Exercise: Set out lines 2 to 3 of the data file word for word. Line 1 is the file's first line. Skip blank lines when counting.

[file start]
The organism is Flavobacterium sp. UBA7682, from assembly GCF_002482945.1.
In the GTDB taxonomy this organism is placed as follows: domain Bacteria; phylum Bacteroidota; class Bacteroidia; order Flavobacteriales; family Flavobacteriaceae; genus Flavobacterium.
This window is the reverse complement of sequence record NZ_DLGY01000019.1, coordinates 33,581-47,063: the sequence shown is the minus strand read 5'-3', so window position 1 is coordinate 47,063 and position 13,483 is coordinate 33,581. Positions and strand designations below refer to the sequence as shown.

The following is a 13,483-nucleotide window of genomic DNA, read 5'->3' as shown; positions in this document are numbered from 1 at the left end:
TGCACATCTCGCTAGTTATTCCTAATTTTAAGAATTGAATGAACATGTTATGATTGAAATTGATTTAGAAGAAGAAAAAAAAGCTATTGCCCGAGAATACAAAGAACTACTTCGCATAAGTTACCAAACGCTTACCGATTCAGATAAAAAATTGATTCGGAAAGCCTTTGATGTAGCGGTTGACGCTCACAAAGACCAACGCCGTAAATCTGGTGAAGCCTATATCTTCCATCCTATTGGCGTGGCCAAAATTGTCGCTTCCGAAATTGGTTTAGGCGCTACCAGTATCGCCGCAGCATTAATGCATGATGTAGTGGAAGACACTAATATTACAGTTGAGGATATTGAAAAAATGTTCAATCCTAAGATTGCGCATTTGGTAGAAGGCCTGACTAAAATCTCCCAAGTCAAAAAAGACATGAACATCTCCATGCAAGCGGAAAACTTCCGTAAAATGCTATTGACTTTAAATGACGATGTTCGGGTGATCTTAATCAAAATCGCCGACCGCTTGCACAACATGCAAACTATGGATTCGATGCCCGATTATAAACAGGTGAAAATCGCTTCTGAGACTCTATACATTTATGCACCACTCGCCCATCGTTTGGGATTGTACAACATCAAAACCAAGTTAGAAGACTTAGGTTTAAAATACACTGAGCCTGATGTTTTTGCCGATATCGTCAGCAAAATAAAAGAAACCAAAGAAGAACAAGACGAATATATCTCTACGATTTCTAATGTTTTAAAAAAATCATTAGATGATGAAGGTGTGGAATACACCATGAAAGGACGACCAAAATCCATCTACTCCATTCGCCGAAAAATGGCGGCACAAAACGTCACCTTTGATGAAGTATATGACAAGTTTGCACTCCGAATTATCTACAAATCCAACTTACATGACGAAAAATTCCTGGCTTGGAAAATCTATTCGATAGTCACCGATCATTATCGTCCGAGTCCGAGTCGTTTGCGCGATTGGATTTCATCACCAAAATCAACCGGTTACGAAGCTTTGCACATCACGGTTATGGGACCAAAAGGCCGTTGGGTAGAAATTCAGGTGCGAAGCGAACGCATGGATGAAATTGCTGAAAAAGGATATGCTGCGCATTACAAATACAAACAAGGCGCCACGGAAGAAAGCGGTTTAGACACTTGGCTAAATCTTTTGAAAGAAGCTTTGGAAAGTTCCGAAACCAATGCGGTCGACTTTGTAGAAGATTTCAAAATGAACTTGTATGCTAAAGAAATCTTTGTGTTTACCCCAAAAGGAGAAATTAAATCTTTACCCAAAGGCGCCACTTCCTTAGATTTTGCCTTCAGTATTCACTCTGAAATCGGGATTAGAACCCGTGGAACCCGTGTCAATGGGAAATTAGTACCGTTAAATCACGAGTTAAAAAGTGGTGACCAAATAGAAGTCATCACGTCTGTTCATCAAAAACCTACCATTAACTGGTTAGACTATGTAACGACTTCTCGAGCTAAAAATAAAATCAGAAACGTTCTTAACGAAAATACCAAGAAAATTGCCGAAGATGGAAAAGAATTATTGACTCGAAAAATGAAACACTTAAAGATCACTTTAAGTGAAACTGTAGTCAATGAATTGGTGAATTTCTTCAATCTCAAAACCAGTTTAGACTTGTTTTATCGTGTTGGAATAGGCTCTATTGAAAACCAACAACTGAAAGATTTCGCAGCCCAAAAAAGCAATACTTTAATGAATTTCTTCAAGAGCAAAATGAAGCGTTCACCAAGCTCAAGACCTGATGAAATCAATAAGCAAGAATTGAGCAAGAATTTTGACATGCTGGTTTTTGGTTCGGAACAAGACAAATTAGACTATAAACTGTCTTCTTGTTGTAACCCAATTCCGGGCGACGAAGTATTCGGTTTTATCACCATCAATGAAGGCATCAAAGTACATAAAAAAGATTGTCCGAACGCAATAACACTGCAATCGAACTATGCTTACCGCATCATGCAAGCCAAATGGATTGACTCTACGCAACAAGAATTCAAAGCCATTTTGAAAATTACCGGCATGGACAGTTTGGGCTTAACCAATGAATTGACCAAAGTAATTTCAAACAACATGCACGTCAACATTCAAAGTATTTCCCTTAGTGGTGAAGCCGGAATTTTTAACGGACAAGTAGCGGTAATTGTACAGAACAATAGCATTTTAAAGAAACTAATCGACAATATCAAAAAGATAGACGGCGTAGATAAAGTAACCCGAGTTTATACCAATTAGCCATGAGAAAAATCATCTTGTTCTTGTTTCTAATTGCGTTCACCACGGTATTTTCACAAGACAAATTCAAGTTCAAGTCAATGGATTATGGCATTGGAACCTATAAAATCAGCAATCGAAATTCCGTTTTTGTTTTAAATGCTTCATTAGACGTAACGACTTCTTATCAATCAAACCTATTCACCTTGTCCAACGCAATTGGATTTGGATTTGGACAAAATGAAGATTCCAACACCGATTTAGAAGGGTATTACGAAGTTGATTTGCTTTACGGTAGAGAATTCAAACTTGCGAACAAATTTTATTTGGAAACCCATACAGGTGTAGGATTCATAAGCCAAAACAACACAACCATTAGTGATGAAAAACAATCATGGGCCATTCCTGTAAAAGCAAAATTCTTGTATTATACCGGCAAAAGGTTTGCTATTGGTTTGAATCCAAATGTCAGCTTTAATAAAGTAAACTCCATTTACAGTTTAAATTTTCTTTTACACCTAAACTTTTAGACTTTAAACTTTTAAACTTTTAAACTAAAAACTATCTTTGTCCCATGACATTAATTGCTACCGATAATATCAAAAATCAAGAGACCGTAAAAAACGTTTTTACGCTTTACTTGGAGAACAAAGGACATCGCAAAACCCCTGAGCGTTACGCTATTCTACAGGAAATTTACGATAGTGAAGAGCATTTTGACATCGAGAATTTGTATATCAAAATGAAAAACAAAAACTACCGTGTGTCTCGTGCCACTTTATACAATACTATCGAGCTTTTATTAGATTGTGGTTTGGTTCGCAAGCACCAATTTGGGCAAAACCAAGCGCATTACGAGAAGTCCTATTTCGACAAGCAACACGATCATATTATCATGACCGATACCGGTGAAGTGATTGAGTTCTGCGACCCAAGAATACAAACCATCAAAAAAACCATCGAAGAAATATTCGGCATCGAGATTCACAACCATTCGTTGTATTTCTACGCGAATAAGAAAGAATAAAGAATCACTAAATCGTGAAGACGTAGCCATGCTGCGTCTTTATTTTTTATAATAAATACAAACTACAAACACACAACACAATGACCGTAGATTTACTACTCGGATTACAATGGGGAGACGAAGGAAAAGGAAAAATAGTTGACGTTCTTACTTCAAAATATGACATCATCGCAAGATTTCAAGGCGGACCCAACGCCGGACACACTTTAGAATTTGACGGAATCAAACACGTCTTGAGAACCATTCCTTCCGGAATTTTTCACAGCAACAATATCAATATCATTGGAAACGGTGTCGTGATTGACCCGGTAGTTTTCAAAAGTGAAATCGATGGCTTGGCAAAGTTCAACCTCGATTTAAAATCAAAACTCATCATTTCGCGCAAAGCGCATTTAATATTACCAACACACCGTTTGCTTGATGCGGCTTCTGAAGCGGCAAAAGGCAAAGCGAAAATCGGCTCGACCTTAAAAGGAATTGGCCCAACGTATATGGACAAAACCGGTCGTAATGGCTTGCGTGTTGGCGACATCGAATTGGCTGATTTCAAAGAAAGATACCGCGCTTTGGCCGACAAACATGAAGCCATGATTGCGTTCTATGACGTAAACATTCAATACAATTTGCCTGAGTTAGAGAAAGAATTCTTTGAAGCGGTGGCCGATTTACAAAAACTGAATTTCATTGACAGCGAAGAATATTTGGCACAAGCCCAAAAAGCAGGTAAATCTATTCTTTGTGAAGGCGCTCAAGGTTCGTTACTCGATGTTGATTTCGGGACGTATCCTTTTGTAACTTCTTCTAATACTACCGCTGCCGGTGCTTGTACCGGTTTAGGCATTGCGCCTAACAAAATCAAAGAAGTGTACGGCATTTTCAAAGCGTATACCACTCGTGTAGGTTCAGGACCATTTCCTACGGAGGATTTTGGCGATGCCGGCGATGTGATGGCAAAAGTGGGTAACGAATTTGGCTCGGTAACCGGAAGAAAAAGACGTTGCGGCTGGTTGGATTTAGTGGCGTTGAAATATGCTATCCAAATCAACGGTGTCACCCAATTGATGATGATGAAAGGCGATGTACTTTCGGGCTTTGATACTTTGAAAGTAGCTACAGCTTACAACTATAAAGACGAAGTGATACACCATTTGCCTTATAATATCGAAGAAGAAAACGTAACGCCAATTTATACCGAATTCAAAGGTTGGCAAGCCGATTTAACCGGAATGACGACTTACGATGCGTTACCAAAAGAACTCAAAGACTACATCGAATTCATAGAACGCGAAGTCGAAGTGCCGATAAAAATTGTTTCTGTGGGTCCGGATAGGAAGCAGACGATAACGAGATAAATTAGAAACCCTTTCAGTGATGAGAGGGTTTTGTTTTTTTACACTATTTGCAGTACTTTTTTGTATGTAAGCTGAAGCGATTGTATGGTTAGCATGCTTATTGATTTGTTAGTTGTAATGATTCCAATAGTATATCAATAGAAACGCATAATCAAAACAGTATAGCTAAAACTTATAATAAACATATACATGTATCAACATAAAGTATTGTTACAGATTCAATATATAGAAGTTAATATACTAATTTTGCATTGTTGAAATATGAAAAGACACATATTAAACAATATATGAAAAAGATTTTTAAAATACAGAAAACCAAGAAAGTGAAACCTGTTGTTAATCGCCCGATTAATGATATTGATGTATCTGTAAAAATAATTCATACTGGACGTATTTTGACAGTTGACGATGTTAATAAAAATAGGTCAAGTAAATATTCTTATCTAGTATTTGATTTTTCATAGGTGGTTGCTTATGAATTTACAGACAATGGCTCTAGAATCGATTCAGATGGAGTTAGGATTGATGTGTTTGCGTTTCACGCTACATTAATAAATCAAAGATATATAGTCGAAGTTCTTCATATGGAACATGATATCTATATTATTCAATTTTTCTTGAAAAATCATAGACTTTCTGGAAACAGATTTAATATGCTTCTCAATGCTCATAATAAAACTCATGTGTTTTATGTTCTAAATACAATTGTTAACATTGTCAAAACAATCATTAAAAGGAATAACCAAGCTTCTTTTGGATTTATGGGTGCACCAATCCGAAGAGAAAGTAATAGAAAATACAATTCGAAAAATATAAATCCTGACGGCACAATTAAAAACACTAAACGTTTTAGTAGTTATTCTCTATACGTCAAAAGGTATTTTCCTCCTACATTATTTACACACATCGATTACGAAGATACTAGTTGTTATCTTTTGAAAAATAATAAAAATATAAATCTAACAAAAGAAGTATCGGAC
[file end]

In the GTDB taxonomy this organism is placed as follows: domain Bacteria; phylum Bacteroidota; class Bacteroidia; order Flavobacteriales; family Flavobacteriaceae; genus Flavobacterium.
This window is the reverse complement of sequence record NZ_DLGY01000019.1, coordinates 33,581-47,063: the sequence shown is the minus strand read 5'-3', so window position 1 is coordinate 47,063 and position 13,483 is coordinate 33,581. Positions and strand designations below refer to the sequence as shown.